Half of US companies hit by IoT security breaches, says survey

Half of US companies hit by IoT security breaches, says survey

Half of all US companies hit with an IoT security breach

Almost half of all companies in the US using an IoT network have been the victims of recent security breaches, according to a survey.

The survey was produced by strategy consulting group, Altman Vilandrie & Company, which specializes in the telecoms, media and tech industries. The firm contacted almost 400 IT decision-makers across 19 industries, all of whom have purchased IoT security solutions.

Based on the responses, the survey indicates that as many as 48 percent of companies in the US have experienced a security breach. For companies with annual revenues of less than $5 million, the average costs associated with a breach are estimated at 13 percent of revenues. For larger companies, they run into tens of millions.

“While traditional cybersecurity has grabbed the nation’s attention, IoT security has been somewhat under the radar, even for some companies that have a lot to lose through a breach,” said Altman Vilandrie & Company director, Stefan Bewley, who co-directed the survey.

“IoT attacks expose companies to the loss of data and services and can render connected devices dangerous to customers, employees and the public at large. The potential vulnerabilities for firms of all sizes will continue to grow as more devices become internet-dependent.”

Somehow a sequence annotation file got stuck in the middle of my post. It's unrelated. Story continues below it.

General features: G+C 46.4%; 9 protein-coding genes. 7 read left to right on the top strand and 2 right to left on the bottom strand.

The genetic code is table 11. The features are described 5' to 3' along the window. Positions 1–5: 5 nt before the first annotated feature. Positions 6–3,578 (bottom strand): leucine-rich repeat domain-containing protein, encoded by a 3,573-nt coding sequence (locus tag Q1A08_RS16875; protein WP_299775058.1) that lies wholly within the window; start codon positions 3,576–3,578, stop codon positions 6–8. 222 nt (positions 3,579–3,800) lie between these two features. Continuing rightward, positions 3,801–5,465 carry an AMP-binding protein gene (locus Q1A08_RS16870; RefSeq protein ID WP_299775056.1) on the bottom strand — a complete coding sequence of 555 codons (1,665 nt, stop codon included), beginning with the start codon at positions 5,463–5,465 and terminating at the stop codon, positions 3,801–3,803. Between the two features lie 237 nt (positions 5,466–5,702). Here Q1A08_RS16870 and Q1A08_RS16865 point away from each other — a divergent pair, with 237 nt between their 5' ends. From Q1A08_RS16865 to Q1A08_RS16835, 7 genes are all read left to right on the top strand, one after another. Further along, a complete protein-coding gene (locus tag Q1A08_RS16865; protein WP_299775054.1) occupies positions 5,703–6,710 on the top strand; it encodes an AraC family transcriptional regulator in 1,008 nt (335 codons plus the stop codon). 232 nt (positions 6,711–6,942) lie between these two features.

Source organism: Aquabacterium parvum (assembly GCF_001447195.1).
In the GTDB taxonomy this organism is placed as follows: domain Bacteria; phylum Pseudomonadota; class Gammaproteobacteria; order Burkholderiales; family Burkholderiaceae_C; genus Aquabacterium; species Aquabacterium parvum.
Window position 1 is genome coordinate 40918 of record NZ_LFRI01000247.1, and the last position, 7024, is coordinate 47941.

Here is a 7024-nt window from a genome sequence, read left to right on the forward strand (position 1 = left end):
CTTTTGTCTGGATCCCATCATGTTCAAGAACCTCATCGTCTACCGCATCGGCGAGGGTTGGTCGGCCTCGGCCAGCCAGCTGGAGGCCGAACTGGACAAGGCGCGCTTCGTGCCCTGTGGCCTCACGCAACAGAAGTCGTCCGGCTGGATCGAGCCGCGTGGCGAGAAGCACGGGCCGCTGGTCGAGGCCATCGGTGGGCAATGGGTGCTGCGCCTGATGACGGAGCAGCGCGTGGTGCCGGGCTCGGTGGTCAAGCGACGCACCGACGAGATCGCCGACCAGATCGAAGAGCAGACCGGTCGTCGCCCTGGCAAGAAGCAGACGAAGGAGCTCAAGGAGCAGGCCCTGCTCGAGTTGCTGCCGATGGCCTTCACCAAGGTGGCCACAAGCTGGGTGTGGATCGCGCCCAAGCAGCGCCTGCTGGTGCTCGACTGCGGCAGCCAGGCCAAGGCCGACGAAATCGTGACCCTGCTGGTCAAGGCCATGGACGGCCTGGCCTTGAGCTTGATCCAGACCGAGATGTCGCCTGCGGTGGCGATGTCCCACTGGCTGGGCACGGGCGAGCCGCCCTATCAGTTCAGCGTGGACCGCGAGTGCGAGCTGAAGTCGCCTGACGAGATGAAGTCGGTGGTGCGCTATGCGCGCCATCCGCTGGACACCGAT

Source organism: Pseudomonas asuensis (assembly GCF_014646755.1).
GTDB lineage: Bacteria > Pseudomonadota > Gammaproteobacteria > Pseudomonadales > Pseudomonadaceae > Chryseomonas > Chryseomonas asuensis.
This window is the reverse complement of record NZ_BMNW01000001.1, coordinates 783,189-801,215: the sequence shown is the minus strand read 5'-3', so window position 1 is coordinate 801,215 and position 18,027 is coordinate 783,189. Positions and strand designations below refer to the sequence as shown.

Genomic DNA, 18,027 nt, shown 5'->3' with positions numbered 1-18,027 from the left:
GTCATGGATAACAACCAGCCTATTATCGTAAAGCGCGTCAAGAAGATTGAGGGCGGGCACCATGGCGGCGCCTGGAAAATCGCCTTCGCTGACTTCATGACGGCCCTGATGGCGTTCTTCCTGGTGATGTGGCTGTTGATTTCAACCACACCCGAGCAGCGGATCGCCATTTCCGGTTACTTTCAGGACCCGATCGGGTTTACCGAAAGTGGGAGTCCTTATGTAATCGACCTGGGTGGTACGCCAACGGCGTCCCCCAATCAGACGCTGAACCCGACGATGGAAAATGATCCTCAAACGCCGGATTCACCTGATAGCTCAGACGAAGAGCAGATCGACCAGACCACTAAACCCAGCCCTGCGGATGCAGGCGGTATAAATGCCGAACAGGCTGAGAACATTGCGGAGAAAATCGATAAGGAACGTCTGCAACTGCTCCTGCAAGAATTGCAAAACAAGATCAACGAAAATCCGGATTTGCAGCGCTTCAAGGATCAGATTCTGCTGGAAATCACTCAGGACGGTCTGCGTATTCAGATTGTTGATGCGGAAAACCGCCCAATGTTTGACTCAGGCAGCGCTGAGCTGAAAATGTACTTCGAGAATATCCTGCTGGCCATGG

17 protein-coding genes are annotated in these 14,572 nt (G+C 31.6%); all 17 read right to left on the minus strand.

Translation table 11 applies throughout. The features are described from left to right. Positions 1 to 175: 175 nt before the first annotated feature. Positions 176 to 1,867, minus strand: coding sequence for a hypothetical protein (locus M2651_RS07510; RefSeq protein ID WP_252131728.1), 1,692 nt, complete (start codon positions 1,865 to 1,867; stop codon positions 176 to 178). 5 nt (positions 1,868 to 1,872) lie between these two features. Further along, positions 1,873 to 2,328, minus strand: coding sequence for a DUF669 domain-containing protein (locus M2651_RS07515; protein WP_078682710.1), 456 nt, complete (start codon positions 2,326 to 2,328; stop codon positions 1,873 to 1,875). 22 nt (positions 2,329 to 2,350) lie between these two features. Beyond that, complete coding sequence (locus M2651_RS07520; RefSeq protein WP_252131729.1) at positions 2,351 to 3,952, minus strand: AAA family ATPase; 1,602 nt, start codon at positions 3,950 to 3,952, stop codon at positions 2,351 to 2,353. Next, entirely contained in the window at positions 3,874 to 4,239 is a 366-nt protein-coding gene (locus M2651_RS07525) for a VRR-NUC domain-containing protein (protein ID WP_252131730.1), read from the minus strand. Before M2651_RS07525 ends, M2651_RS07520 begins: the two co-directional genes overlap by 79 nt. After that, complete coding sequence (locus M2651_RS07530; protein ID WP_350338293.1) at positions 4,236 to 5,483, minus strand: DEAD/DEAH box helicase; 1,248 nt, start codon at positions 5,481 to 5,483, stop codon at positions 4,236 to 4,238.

Read more: Pace of IoT innovation adds to security woes, says survey

Preparation is key

The survey also suggests a correlation between the amount companies spend on IoT security and the likelihood of a breach. Typically, those companies that have not been breached have invested as much as 65 percent more in IoT security than their counterparts.

Decision-makers also confirmed that any product investment is based on the reputation of the provider and the quality of the product, not the cost of the investment.

“We see it being critical for security providers to build a strong brand and reputation in the IoT security space. There are lots of providers developing innovative solutions, but when it comes to purchasing decisions, buyers are looking for a brand and product they trust,” said Altman Vilandrie & Company principal, Ryan Dean, the survey’s other co-director. “Price is a secondary concern that buyers tend to evaluate after they have narrowed their options down to a few strong security solutions.”

The Altman Vilandrie & Company survey was conducted in April 2017 and includes responses from almost 400 IT decision-makers that have purchased some form of IoT security solutions. Respondents represented 19 industries and companies ranging from start-ups to multinational corporations with billions of dollars in annual revenues.

Read more: ENISA works with industry on IoT cybersecurity requirements